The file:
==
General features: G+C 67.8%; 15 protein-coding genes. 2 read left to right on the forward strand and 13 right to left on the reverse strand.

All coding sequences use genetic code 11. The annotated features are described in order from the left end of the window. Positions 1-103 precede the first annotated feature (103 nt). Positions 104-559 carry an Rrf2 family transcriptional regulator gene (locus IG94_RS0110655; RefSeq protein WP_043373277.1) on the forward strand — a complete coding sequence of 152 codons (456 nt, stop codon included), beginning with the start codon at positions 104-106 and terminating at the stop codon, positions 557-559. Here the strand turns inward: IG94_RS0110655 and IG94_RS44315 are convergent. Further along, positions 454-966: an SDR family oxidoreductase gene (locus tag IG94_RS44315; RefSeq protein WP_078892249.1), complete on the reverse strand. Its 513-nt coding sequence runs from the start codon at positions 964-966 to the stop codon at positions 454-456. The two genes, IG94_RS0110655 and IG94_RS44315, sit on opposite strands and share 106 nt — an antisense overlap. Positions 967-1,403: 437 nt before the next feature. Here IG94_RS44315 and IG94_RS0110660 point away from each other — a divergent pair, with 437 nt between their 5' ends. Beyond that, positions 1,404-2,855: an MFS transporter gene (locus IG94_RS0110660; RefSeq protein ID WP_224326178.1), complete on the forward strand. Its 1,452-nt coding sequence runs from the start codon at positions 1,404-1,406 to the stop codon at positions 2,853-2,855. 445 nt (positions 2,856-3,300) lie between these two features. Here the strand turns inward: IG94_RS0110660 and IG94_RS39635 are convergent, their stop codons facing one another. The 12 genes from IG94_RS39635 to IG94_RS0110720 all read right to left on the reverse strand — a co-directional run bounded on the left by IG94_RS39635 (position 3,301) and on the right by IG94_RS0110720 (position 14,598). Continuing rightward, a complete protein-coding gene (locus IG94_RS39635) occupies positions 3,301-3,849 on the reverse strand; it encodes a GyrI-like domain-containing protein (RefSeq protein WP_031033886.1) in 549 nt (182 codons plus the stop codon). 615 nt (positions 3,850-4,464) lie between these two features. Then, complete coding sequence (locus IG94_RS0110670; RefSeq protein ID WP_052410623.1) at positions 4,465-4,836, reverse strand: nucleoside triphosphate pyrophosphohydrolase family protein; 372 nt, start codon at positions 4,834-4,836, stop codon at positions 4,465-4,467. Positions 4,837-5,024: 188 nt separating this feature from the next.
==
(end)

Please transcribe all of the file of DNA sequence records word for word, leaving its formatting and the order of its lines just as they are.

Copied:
General features: G+C 67.8%; 15 protein-coding genes. 2 read left to right on the forward strand and 13 right to left on the reverse strand.

All coding sequences use genetic code 11. The annotated features are described in order from the left end of the window. Positions 1-103 precede the first annotated feature (103 nt). Positions 104-559 carry an Rrf2 family transcriptional regulator gene (locus IG94_RS0110655; RefSeq protein WP_043373277.1) on the forward strand — a complete coding sequence of 152 codons (456 nt, stop codon included), beginning with the start codon at positions 104-106 and terminating at the stop codon, positions 557-559. Here the strand turns inward: IG94_RS0110655 and IG94_RS44315 are convergent. Further along, positions 454-966: an SDR family oxidoreductase gene (locus tag IG94_RS44315; RefSeq protein WP_078892249.1), complete on the reverse strand. Its 513-nt coding sequence runs from the start codon at positions 964-966 to the stop codon at positions 454-456. The two genes, IG94_RS0110655 and IG94_RS44315, sit on opposite strands and share 106 nt — an antisense overlap. Positions 967-1,403: 437 nt before the next feature. Here IG94_RS44315 and IG94_RS0110660 point away from each other — a divergent pair, with 437 nt between their 5' ends. Beyond that, positions 1,404-2,855: an MFS transporter gene (locus IG94_RS0110660; RefSeq protein ID WP_224326178.1), complete on the forward strand. Its 1,452-nt coding sequence runs from the start codon at positions 1,404-1,406 to the stop codon at positions 2,853-2,855. 445 nt (positions 2,856-3,300) lie between these two features. Here the strand turns inward: IG94_RS0110660 and IG94_RS39635 are convergent, their stop codons facing one another. The 12 genes from IG94_RS39635 to IG94_RS0110720 all read right to left on the reverse strand — a co-directional run bounded on the left by IG94_RS39635 (position 3,301) and on the right by IG94_RS0110720 (position 14,598). Continuing rightward, a complete protein-coding gene (locus IG94_RS39635) occupies positions 3,301-3,849 on the reverse strand; it encodes a GyrI-like domain-containing protein (RefSeq protein WP_031033886.1) in 549 nt (182 codons plus the stop codon). 615 nt (positions 3,850-4,464) lie between these two features. Then, complete coding sequence (locus IG94_RS0110670; RefSeq protein ID WP_052410623.1) at positions 4,465-4,836, reverse strand: nucleoside triphosphate pyrophosphohydrolase family protein; 372 nt, start codon at positions 4,834-4,836, stop codon at positions 4,465-4,467. Positions 4,837-5,024: 188 nt separating this feature from the next.